But what if lupus-related sun sensitivity (not to mention the winter weather) restricts your sun exposure? Take a peek at some key info on vitamin D deficiency, plus learn some dietary sources of this important nutrient.

What are the effects of limited sunlight?

Vitamin D deficiency is a common health issue in general, and reduced exposure to sunlight is one of the main factors. Researchers estimate that almost 50% of the world’s population – across all ethnicities and age groups – have a vitamin D deficiency. When the sun’s rays hit bare skin, it signals the body to produce its own vitamin D.

Getting vitamin D via sunshine can be especially tricky for some people with lupus who are taking steps to limit sun exposure or protect the skin with sunscreen and clothing. Ultraviolet (UV) light from the sun or artificial light sources can make lupus worse in 40 to 70% of people with the condition, according to Lupus.org. Sunlight may exacerbate skin disease or skin-related symptoms in people with lupus, such as the “butterfly” rash, discoid lesions and photosensitivity.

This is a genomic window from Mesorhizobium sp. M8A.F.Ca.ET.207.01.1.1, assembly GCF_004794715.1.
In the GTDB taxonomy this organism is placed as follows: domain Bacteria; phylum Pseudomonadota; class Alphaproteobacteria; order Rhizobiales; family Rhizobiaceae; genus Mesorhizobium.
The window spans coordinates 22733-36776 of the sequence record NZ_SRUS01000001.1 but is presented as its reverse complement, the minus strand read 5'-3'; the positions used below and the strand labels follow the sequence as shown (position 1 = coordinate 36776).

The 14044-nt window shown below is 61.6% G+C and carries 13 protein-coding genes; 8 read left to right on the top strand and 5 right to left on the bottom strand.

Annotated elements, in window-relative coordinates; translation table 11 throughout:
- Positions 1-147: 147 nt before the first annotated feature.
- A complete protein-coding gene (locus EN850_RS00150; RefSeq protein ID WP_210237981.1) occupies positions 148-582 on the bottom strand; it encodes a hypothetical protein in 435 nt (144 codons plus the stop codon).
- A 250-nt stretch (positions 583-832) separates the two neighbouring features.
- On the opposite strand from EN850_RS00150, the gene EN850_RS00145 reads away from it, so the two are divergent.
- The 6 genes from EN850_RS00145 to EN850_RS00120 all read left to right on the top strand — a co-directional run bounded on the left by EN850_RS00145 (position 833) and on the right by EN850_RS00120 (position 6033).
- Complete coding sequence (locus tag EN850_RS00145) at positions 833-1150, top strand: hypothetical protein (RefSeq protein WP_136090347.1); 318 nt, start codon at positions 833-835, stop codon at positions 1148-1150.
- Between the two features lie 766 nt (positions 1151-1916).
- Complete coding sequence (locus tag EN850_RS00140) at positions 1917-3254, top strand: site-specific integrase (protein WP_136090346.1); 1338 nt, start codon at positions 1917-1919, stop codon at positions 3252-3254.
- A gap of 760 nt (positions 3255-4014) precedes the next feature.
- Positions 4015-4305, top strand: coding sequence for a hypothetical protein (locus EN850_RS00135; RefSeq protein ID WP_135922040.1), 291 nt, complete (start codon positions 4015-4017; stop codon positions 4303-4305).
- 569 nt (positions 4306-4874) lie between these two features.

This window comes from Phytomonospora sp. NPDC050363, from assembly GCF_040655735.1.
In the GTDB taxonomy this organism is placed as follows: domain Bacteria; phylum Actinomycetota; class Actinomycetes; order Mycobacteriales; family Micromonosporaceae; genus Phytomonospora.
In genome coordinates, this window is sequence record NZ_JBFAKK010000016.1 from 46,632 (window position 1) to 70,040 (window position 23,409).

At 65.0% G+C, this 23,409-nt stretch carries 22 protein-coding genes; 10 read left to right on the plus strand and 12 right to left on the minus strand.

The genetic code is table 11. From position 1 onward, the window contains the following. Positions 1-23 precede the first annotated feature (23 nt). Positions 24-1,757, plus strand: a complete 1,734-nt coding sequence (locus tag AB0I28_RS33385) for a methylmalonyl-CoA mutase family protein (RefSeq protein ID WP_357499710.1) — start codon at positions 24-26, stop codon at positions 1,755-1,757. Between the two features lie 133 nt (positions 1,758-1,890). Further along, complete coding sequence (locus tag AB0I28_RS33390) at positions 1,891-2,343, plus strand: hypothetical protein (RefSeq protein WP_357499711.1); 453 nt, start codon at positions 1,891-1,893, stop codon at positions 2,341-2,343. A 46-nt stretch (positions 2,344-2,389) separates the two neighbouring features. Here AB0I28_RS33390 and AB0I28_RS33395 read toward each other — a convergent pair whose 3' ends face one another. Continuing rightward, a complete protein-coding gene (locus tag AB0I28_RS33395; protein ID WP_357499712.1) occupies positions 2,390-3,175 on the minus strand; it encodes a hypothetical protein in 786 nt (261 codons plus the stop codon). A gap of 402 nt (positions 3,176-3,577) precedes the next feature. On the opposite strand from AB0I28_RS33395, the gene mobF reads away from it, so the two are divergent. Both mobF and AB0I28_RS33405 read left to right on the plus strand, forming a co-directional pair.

Not everyone with lupus is affected by skin problems or sun sensitivity, so completely avoiding sunlight may not always be necessary. Talk with your doctor about sun safety and healthy levels of sunlight, in your case, as well as other factors in vitamin D deficiency (such as darker skin, kidney problems and obesity) and other good sources of vitamin D (read on!).

Why is vitamin D important?

Vitamin D plays an important role for all people. Here are just a few of the health benefits for the general population: